NPR Polling: Difference Without Distinction
Oy, National Public Radio and Mara Liasson. Really?
NPR Poll: Obamacare More Popular Than President
A new bipartisan NPR poll shows approval numbers rising for Obamacare — which is now slightly more popular than its namesake.
That's the headline and the lead paragraph of a write-up of an NPR survey. But in the 13th paragraph, you find that Obamacare ranks 1 percentage point higher than President Barack Obama . One percentage point! That's not "more popular" or "slightly more popular." There's no way that a single survey with a 1 percentage-point difference justifies any finding of difference at all.
I'll mention, too, that both of the top-line numbers - 47 percent support for the Affordable Care Act, and a 46 percent approval rating for the president - are higher than the HuffPollster current averages. Best practices would require placing the poll in the context of those averages, rather than presenting a single survey result as some sort of absolute truth.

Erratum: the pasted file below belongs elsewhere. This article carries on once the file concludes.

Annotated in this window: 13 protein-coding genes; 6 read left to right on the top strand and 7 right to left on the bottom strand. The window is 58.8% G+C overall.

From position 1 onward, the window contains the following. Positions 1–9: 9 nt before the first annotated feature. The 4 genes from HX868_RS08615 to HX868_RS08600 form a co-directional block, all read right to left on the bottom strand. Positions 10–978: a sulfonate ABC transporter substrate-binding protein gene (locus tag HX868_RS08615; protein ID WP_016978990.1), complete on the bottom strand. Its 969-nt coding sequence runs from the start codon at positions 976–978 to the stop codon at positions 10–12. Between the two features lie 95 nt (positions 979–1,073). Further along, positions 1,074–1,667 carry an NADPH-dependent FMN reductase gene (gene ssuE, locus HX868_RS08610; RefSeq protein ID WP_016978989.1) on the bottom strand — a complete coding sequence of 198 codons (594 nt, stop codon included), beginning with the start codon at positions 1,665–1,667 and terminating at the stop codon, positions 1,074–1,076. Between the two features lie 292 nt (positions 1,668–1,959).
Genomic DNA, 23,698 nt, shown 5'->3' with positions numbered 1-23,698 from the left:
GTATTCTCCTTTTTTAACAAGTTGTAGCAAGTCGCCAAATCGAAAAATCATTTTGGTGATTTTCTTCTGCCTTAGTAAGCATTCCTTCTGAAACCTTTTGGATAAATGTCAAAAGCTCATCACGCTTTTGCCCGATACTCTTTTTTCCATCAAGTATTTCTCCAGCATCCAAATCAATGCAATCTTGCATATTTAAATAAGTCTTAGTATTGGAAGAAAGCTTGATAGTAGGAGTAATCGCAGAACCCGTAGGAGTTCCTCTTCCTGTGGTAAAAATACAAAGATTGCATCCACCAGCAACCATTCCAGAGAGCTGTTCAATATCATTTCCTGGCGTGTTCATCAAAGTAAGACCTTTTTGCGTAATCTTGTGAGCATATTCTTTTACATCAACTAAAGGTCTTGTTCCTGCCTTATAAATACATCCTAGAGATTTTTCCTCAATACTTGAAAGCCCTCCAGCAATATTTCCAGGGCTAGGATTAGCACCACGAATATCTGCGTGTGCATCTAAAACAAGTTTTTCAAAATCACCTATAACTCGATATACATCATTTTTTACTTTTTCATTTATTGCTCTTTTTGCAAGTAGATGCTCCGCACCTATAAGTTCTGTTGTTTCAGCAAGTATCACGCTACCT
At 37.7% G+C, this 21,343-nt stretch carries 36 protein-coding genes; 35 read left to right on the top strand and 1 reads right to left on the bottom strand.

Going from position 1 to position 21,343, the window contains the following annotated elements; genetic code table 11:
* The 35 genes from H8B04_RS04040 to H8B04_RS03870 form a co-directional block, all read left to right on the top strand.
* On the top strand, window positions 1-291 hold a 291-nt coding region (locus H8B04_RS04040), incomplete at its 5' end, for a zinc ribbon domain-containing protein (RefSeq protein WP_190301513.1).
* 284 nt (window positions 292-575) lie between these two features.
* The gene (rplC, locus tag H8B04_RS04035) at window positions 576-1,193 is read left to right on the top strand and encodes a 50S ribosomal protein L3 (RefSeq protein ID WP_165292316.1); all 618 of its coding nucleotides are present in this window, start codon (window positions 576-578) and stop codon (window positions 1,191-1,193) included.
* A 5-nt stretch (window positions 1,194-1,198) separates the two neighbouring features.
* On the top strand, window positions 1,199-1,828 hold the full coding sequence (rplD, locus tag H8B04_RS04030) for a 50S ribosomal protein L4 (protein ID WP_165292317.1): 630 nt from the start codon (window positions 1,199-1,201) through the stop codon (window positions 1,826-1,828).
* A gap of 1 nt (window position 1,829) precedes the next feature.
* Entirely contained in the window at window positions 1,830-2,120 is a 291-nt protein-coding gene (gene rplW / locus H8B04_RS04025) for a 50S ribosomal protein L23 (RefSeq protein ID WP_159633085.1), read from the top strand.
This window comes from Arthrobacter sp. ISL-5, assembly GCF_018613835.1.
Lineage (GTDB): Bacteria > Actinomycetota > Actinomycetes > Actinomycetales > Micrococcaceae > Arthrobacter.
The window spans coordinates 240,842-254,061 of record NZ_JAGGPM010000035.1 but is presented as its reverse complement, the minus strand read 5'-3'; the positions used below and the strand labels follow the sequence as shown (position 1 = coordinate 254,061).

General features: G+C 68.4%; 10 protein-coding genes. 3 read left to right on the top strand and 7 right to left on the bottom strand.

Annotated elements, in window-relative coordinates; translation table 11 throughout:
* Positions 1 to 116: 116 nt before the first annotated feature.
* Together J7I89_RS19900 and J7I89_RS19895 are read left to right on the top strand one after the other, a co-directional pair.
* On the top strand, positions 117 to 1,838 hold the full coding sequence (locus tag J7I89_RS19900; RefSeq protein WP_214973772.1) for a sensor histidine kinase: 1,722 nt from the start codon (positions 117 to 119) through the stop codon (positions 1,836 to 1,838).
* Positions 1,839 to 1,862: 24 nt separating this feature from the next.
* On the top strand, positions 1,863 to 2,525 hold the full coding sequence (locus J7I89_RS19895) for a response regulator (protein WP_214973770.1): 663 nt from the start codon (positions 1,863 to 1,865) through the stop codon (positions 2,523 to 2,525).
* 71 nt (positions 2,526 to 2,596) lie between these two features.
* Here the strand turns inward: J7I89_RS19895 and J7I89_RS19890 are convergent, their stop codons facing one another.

NPR deserves some credit for noting that part of the reason for the poor Obamacare number is that a small group doesn;t support the law because they believe it doesn't go far enough. Liasson also does a good job of looking at the differences between Democrats and Republicans in self-reported intensity of opinions.
But really, a 1 point difference doesn't mean anything. C'mon, we know this stuff: Look at polling averages, not single polls; don't make too much of very small differences that may be statistical noise; double that caution for subsamples; report trends against polling averages, not the previous iteration of any particular poll. This is basic, simple, stuff, and there's no excuse for getting it wrong in the age of HuffPollster, FiveThirtyEight, RealClearPolitics, The Monkey Cage and Vox.
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(Jonathan Bernstein covers U.S. politics for Bloomberg View.He is co-editor of "The Making of the Presidential Candidates 2012."Follow him onTwitter at @JBPlainblog.)
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